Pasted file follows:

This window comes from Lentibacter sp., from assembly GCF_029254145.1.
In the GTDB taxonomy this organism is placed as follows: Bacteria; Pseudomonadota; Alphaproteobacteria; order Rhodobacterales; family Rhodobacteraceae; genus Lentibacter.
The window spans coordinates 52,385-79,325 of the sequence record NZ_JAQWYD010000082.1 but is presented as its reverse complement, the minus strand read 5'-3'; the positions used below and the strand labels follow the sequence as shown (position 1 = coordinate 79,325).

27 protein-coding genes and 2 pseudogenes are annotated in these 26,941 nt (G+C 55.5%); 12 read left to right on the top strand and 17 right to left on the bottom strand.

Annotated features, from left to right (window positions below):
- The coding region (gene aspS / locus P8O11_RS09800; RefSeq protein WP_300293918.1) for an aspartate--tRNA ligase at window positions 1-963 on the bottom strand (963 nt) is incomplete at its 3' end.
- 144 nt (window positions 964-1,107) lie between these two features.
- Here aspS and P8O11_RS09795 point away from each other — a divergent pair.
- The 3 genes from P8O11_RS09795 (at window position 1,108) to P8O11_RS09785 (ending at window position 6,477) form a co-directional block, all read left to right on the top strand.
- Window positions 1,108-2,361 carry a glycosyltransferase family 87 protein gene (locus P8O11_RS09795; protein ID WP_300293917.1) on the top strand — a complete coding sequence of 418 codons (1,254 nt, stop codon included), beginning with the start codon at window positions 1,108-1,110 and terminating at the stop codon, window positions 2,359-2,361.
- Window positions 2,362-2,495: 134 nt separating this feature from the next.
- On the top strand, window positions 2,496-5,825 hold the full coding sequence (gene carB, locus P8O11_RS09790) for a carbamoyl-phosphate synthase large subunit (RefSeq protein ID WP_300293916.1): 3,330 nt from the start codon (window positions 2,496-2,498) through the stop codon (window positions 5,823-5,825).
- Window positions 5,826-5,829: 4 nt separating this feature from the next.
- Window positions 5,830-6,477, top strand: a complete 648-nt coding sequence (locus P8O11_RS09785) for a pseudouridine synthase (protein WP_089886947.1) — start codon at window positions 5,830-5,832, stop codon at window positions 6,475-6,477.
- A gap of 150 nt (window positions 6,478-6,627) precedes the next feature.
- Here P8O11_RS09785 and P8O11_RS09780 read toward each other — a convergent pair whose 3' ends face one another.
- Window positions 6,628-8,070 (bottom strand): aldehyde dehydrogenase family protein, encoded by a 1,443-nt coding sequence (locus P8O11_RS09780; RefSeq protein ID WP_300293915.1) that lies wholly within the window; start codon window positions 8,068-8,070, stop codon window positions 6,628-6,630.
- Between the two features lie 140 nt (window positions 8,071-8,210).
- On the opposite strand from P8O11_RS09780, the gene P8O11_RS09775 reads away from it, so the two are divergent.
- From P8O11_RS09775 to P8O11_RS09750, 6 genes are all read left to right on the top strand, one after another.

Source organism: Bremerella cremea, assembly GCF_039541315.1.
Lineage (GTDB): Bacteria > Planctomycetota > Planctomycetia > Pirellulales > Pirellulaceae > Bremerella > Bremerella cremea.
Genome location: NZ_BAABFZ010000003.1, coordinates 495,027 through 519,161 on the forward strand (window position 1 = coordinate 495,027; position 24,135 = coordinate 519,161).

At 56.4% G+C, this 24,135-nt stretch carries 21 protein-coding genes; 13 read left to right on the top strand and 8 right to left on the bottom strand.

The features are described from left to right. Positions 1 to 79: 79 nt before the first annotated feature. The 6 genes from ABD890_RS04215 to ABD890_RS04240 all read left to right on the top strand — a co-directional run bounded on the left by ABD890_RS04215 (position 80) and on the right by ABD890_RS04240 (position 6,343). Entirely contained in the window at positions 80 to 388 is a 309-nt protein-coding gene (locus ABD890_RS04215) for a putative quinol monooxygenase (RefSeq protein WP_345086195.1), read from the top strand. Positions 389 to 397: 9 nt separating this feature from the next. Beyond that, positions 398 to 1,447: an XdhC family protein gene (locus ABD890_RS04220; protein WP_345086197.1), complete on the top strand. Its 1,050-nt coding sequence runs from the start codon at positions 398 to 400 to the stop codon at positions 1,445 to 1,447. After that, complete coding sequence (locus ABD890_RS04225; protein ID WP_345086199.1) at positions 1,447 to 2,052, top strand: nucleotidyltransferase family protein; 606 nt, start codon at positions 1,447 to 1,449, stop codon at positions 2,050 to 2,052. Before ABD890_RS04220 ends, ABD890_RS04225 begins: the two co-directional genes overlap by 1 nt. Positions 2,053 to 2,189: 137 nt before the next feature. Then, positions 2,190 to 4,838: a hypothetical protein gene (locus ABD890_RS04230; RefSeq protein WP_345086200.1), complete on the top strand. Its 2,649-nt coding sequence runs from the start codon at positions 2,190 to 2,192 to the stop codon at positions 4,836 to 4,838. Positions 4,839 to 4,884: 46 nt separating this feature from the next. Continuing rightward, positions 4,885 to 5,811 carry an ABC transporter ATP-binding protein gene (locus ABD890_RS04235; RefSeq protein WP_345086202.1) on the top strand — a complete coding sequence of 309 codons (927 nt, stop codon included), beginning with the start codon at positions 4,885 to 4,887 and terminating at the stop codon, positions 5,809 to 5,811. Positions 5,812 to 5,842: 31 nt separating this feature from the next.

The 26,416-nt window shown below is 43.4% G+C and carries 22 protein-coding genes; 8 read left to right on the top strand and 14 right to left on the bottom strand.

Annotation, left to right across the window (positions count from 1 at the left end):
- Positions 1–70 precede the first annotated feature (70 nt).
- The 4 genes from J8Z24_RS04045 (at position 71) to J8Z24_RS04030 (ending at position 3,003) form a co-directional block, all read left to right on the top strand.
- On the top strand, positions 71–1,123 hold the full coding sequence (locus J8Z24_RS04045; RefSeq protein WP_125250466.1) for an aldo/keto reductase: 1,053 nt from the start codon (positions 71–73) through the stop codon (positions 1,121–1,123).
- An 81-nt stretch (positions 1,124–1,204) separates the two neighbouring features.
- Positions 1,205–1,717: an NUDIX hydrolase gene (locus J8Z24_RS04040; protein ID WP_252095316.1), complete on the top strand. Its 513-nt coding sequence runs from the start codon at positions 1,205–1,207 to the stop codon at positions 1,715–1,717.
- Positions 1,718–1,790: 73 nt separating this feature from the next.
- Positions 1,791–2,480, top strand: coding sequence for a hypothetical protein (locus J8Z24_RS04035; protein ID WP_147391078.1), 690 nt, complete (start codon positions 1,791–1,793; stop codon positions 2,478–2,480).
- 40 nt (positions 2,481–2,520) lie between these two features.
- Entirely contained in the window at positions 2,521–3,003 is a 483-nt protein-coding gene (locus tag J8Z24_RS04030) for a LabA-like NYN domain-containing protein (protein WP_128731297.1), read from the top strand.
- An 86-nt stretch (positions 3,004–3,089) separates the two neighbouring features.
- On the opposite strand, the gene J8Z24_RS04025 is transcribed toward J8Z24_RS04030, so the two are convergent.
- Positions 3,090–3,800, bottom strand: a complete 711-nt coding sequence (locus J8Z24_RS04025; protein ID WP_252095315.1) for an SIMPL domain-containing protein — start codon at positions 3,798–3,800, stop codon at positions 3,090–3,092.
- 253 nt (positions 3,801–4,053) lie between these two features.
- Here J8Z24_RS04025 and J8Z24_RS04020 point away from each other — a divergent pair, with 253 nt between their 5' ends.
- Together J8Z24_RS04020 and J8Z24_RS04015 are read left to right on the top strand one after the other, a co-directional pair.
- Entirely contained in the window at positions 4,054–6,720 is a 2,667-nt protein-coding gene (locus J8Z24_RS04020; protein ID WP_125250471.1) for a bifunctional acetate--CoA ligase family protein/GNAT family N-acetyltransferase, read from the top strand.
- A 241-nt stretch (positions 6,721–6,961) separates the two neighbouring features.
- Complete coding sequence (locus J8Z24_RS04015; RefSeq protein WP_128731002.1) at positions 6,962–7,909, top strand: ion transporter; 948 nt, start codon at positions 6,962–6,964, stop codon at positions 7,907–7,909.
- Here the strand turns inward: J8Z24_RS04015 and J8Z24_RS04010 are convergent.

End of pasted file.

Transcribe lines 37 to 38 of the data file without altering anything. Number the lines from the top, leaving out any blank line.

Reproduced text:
- An 86-nt stretch (positions 3,004–3,089) separates the two neighbouring features.
- On the opposite strand, the gene J8Z24_RS04025 is transcribed toward J8Z24_RS04030, so the two are convergent.